Florida provides opportunities for you to have your criminal record sealed, under certain circumstances. Sealing a criminal record means that the public does not have access to your criminal past. If a prospective employer, landlord, or colleague runs a background check on you, your criminal record will not appear if it has been successfully sealed in the state of Florida. However, there are exceptions to this such as if you are applying for a job with a criminal justice agency, admission to the Florida Bar or:
- seeking to be employed or licensed by or to contract with the Department of Children and Family Services, the Division of Vocational Rehabilitation within the Department of Education, the Agency for Health Care Administration, the Agency for Persons with Disabilities, the Department of Health, the Department of Elderly Affairs, or the Department of Juvenile Justice or to be employed or used by such contractor or licensee in a sensitive position having direct contact with children, the disabled, or the elderly;
- Is seeking to be employed or licensed by the Department of Education, any district school board, any university laboratory school, any charter school, any private or parochial school, or any local governmental entity that licenses child care facilities;
- Is attempting to purchase a firearm from a licensed importer, licensed manufacturer, or licensed dealer and is the subject to a criminal history background check under state or federal law.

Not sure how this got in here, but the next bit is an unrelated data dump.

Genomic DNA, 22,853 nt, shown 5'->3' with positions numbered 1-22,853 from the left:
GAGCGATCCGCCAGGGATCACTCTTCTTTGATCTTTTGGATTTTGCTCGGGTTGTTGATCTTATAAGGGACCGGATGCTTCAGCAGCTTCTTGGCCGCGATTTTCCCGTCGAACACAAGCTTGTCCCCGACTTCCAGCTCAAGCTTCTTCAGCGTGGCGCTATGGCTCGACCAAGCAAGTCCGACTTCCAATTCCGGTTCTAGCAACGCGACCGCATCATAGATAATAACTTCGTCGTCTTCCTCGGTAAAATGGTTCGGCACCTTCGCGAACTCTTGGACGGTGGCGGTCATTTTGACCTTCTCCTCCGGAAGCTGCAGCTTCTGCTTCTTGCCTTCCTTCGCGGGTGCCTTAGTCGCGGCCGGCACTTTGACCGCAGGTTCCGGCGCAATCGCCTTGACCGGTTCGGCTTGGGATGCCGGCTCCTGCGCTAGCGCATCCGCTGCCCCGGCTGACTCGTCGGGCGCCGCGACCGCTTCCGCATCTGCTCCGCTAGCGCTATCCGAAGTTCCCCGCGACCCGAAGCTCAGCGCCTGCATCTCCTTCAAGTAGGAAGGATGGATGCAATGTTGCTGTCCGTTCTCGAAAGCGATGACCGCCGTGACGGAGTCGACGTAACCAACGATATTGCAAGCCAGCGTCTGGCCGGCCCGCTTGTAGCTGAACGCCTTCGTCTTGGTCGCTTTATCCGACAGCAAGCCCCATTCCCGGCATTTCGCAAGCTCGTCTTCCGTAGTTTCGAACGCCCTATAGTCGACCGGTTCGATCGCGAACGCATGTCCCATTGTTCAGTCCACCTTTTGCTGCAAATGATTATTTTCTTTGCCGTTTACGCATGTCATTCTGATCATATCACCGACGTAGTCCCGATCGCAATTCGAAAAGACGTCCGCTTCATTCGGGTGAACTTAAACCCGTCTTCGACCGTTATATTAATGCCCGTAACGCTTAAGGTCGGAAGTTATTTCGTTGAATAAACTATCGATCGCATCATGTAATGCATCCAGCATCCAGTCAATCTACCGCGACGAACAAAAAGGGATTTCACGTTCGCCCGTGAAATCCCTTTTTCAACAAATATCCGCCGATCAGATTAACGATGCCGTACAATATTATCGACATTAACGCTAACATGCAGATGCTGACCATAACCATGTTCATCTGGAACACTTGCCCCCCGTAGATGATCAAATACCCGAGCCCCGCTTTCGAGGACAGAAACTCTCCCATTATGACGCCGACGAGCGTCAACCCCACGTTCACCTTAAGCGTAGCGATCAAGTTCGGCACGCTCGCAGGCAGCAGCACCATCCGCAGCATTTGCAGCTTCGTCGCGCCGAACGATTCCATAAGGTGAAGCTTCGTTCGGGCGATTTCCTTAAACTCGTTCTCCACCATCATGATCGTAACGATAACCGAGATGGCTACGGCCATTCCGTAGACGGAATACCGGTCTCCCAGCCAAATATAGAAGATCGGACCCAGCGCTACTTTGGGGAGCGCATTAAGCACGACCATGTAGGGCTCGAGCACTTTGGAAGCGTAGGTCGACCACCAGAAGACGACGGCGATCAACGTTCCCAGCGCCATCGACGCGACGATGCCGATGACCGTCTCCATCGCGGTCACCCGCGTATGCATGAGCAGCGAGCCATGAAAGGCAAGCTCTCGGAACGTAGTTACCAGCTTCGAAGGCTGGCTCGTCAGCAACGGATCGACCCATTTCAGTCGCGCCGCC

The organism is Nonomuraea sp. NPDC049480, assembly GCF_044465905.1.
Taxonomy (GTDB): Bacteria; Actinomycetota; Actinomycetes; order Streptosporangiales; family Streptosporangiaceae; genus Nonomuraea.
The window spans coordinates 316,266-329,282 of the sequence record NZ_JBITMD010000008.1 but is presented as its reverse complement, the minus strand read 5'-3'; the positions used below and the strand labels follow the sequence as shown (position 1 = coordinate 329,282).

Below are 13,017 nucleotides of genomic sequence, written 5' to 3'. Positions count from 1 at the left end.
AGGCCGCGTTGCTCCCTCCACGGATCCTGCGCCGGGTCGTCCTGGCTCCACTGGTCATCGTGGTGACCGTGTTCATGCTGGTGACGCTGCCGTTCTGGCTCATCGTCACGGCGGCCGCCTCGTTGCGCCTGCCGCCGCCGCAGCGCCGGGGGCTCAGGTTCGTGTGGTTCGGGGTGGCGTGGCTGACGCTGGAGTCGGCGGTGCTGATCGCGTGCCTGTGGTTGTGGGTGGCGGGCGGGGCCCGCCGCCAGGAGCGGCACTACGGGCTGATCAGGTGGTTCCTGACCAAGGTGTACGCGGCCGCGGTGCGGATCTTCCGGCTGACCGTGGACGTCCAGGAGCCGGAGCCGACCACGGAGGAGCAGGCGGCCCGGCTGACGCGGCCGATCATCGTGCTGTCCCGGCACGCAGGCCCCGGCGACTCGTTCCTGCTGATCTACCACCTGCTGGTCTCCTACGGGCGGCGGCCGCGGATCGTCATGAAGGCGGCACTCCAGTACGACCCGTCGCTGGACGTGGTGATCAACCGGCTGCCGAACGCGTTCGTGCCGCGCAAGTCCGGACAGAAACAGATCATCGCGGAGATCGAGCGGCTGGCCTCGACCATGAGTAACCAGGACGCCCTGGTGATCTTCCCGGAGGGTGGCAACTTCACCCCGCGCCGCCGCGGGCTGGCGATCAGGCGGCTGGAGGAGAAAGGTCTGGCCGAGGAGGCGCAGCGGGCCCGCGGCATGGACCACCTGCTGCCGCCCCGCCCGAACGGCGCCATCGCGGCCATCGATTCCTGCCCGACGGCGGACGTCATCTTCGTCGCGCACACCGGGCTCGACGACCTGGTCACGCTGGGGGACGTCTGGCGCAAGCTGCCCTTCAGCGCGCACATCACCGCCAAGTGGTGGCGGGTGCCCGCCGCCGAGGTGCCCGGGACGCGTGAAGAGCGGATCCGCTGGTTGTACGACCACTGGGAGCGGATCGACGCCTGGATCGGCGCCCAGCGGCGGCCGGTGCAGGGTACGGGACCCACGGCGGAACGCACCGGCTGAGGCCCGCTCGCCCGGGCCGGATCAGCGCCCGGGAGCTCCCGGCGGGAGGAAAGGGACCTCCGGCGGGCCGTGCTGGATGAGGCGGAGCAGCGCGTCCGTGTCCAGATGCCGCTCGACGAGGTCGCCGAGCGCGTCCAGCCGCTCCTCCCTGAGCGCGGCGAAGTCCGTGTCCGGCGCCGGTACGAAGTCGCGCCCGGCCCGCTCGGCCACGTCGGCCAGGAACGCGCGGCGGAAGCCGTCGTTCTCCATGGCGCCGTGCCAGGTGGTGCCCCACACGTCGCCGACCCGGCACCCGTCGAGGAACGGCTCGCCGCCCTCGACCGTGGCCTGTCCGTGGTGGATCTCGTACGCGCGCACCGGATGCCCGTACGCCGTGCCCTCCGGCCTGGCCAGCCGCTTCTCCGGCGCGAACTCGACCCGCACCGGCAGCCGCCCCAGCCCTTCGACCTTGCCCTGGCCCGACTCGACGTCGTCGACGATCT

In other words, a sealed criminal record will remain inaccessible to all people and agencies other than the governmental agencies listed above that deal with at-risk populations such as minors and the elderly. The Florida Department of Law Enforcement provides a list of crimes which can’t be sealed. Under Florida law any conviction for a criminal offense bars you from ever sealing or expunging a criminal record (except if you were the victim of human trafficking).
The Good News
Florida allows you to receive one sealing in your lifetime if you were found guilty but not convicted of a crime. If you were found guilty of a crime but the adjudication was withheld you may be eligible for sealing the criminal record. You can receive a withhold of adjudication regardless of whether you pled guilty or no contest/nolo contendre to a charge. The judge in your case either adjudicated you guilty or withheld adjudication.
If this sounds confusing, it can be. That’s why you need an experienced criminal defense attorney to guide you through this process. I can help you get started on sealing your criminal records immediately. Feel free to schedule a free consultation for more information. Although our firm is located in the Clearwater, Florida area, we may be able to seal or expunge your record regardless of where you reside in the State of Florida.